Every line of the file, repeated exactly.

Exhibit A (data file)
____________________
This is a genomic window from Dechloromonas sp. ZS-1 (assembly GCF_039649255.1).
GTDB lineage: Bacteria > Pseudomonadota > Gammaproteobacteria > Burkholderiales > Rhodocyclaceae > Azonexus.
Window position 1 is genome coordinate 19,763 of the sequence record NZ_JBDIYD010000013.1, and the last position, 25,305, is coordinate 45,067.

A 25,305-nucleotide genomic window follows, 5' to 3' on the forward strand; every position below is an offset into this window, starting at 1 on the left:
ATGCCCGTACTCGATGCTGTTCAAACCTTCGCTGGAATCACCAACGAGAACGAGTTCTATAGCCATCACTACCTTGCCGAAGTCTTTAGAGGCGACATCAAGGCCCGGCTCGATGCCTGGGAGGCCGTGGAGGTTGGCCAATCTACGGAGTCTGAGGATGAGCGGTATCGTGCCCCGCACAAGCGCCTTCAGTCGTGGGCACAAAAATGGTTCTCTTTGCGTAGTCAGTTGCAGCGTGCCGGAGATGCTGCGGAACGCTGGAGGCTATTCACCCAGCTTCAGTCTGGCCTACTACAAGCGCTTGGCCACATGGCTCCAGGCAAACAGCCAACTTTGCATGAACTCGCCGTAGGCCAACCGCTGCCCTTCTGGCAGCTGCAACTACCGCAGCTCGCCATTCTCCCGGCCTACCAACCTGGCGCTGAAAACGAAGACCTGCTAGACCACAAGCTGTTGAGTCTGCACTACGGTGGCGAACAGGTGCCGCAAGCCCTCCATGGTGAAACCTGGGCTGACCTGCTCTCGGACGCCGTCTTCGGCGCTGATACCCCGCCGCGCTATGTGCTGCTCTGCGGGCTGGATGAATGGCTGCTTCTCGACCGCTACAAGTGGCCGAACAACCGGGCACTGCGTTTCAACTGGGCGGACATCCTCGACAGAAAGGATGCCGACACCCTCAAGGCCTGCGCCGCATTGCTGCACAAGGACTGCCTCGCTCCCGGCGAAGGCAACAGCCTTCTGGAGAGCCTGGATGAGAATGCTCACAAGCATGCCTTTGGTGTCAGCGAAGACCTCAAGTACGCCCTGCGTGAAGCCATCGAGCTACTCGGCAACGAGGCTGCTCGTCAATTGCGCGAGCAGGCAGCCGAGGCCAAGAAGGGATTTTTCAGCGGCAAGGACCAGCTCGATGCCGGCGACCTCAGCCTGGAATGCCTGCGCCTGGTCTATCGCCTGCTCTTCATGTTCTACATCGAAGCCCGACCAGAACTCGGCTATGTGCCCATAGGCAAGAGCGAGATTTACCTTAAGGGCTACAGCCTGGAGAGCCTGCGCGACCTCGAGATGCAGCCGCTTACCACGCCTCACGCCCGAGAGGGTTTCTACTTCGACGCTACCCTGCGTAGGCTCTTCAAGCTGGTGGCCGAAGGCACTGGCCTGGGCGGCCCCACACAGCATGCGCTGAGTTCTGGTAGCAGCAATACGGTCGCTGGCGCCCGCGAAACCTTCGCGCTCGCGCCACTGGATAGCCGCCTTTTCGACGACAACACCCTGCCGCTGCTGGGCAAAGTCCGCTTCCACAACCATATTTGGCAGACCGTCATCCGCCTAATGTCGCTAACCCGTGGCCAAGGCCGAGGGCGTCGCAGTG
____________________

This is a genomic window from Dechloromonas sp. ZS-1 (assembly GCF_039649255.1).
GTDB lineage: Bacteria > Pseudomonadota > Gammaproteobacteria > Burkholderiales > Rhodocyclaceae > Azonexus.
Window position 1 is genome coordinate 19,763 of the sequence record NZ_JBDIYD010000013.1, and the last position, 25,305, is coordinate 45,067.

A 25,305-nucleotide genomic window follows, 5' to 3' on the forward strand; every position below is an offset into this window, starting at 1 on the left:
ATGCCCGTACTCGATGCTGTTCAAACCTTCGCTGGAATCACCAACGAGAACGAGTTCTATAGCCATCACTACCTTGCCGAAGTCTTTAGAGGCGACATCAAGGCCCGGCTCGATGCCTGGGAGGCCGTGGAGGTTGGCCAATCTACGGAGTCTGAGGATGAGCGGTATCGTGCCCCGCACAAGCGCCTTCAGTCGTGGGCACAAAAATGGTTCTCTTTGCGTAGTCAGTTGCAGCGTGCCGGAGATGCTGCGGAACGCTGGAGGCTATTCACCCAGCTTCAGTCTGGCCTACTACAAGCGCTTGGCCACATGGCTCCAGGCAAACAGCCAACTTTGCATGAACTCGCCGTAGGCCAACCGCTGCCCTTCTGGCAGCTGCAACTACCGCAGCTCGCCATTCTCCCGGCCTACCAACCTGGCGCTGAAAACGAAGACCTGCTAGACCACAAGCTGTTGAGTCTGCACTACGGTGGCGAACAGGTGCCGCAAGCCCTCCATGGTGAAACCTGGGCTGACCTGCTCTCGGACGCCGTCTTCGGCGCTGATACCCCGCCGCGCTATGTGCTGCTCTGCGGGCTGGATGAATGGCTGCTTCTCGACCGCTACAAGTGGCCGAACAACCGGGCACTGCGTTTCAACTGGGCGGACATCCTCGACAGAAAGGATGCCGACACCCTCAAGGCCTGCGCCGCATTGCTGCACAAGGACTGCCTCGCTCCCGGCGAAGGCAACAGCCTTCTGGAGAGCCTGGATGAGAATGCTCACAAGCATGCCTTTGGTGTCAGCGAAGACCTCAAGTACGCCCTGCGTGAAGCCATCGAGCTACTCGGCAACGAGGCTGCTCGTCAATTGCGCGAGCAGGCAGCCGAGGCCAAGAAGGGATTTTTCAGCGGCAAGGACCAGCTCGATGCCGGCGACCTCAGCCTGGAATGCCTGCGCCTGGTCTATCGCCTGCTCTTCATGTTCTACATCGAAGCCCGACCAGAACTCGGCTATGTGCCCATAGGCAAGAGCGAGATTTACCTTAAGGGCTACAGCCTGGAGAGCCTGCGCGACCTCGAGATGCAGCCGCTTACCACGCCTCACGCCCGAGAGGGTTTCTACTTCGACGCTACCCTGCGTAGGCTCTTCAAGCTGGTGGCCGAAGGCACTGGCCTGGGCGGCCCCACACAGCATGCGCTGAGTTCTGGTAGCAGCAATACGGTCGCTGGCGCCCGCGAAACCTTCGCGCTCGCGCCACTGGATAGCCGCCTTTTCGACGACAACACCCTGCCGCTGCTGGGCAAAGTCCGCTTCCACAACCATATTTGGCAGACCGTCATCCGCCTAATGTCGCTAACCCGTGGCCAAGGCCGAGGGCGTCGCAGTG